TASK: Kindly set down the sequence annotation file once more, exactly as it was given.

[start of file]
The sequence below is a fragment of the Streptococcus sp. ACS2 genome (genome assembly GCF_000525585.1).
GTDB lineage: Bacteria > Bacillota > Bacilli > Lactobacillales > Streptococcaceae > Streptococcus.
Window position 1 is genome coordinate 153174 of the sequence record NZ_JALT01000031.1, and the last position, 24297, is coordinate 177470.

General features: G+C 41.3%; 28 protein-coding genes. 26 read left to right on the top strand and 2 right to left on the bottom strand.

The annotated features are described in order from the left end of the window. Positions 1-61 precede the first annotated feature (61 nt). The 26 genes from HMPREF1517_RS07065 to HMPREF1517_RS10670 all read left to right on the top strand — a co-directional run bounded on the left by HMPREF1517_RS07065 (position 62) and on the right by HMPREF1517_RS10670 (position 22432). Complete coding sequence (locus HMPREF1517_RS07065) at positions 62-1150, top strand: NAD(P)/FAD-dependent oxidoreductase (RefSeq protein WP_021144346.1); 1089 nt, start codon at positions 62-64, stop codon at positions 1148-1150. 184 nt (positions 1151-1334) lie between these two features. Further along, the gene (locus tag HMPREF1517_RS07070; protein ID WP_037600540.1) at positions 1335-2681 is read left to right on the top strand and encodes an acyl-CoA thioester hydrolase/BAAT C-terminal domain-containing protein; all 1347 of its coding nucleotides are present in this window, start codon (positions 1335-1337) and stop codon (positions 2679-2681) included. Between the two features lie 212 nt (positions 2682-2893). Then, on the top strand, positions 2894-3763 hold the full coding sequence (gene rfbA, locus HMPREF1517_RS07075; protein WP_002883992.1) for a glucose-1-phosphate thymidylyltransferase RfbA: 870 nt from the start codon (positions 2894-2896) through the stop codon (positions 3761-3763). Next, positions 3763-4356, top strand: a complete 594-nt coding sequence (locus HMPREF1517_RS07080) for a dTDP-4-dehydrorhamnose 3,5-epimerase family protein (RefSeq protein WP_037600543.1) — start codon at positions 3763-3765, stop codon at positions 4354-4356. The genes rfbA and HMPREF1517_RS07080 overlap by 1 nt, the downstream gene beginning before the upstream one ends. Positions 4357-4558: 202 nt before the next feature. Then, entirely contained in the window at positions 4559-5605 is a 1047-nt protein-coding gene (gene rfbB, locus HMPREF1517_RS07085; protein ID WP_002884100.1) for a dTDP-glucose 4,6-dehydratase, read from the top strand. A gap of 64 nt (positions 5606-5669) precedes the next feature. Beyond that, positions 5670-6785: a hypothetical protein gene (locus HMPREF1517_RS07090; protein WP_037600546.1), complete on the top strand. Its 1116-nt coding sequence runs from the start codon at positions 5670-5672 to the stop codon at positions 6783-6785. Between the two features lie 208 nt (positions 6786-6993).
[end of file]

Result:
The sequence below is a fragment of the Streptococcus sp. ACS2 genome (genome assembly GCF_000525585.1).
GTDB lineage: Bacteria > Bacillota > Bacilli > Lactobacillales > Streptococcaceae > Streptococcus.
Window position 1 is genome coordinate 153174 of the sequence record NZ_JALT01000031.1, and the last position, 24297, is coordinate 177470.

General features: G+C 41.3%; 28 protein-coding genes. 26 read left to right on the top strand and 2 right to left on the bottom strand.

The annotated features are described in order from the left end of the window. Positions 1-61 precede the first annotated feature (61 nt). The 26 genes from HMPREF1517_RS07065 to HMPREF1517_RS10670 all read left to right on the top strand — a co-directional run bounded on the left by HMPREF1517_RS07065 (position 62) and on the right by HMPREF1517_RS10670 (position 22432). Complete coding sequence (locus HMPREF1517_RS07065) at positions 62-1150, top strand: NAD(P)/FAD-dependent oxidoreductase (RefSeq protein WP_021144346.1); 1089 nt, start codon at positions 62-64, stop codon at positions 1148-1150. 184 nt (positions 1151-1334) lie between these two features. Further along, the gene (locus tag HMPREF1517_RS07070; protein ID WP_037600540.1) at positions 1335-2681 is read left to right on the top strand and encodes an acyl-CoA thioester hydrolase/BAAT C-terminal domain-containing protein; all 1347 of its coding nucleotides are present in this window, start codon (positions 1335-1337) and stop codon (positions 2679-2681) included. Between the two features lie 212 nt (positions 2682-2893). Then, on the top strand, positions 2894-3763 hold the full coding sequence (gene rfbA, locus HMPREF1517_RS07075; protein WP_002883992.1) for a glucose-1-phosphate thymidylyltransferase RfbA: 870 nt from the start codon (positions 2894-2896) through the stop codon (positions 3761-3763). Next, positions 3763-4356, top strand: a complete 594-nt coding sequence (locus HMPREF1517_RS07080) for a dTDP-4-dehydrorhamnose 3,5-epimerase family protein (RefSeq protein WP_037600543.1) — start codon at positions 3763-3765, stop codon at positions 4354-4356. The genes rfbA and HMPREF1517_RS07080 overlap by 1 nt, the downstream gene beginning before the upstream one ends. Positions 4357-4558: 202 nt before the next feature. Then, entirely contained in the window at positions 4559-5605 is a 1047-nt protein-coding gene (gene rfbB, locus HMPREF1517_RS07085; protein ID WP_002884100.1) for a dTDP-glucose 4,6-dehydratase, read from the top strand. A gap of 64 nt (positions 5606-5669) precedes the next feature. Beyond that, positions 5670-6785: a hypothetical protein gene (locus HMPREF1517_RS07090; protein WP_037600546.1), complete on the top strand. Its 1116-nt coding sequence runs from the start codon at positions 5670-5672 to the stop codon at positions 6783-6785. Between the two features lie 208 nt (positions 6786-6993).